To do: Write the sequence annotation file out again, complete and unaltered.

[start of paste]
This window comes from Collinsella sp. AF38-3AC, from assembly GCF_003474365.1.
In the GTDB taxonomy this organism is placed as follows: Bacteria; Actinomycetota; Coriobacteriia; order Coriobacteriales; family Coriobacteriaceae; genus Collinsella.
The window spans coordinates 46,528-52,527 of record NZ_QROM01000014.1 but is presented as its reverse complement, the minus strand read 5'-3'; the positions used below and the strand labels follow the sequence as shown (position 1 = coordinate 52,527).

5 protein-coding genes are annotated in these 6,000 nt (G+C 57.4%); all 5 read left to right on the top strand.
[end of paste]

This window comes from Collinsella sp. AF38-3AC, from assembly GCF_003474365.1.
In the GTDB taxonomy this organism is placed as follows: Bacteria; Actinomycetota; Coriobacteriia; order Coriobacteriales; family Coriobacteriaceae; genus Collinsella.
The window spans coordinates 46,528-52,527 of record NZ_QROM01000014.1 but is presented as its reverse complement, the minus strand read 5'-3'; the positions used below and the strand labels follow the sequence as shown (position 1 = coordinate 52,527).

5 protein-coding genes are annotated in these 6,000 nt (G+C 57.4%); all 5 read left to right on the top strand.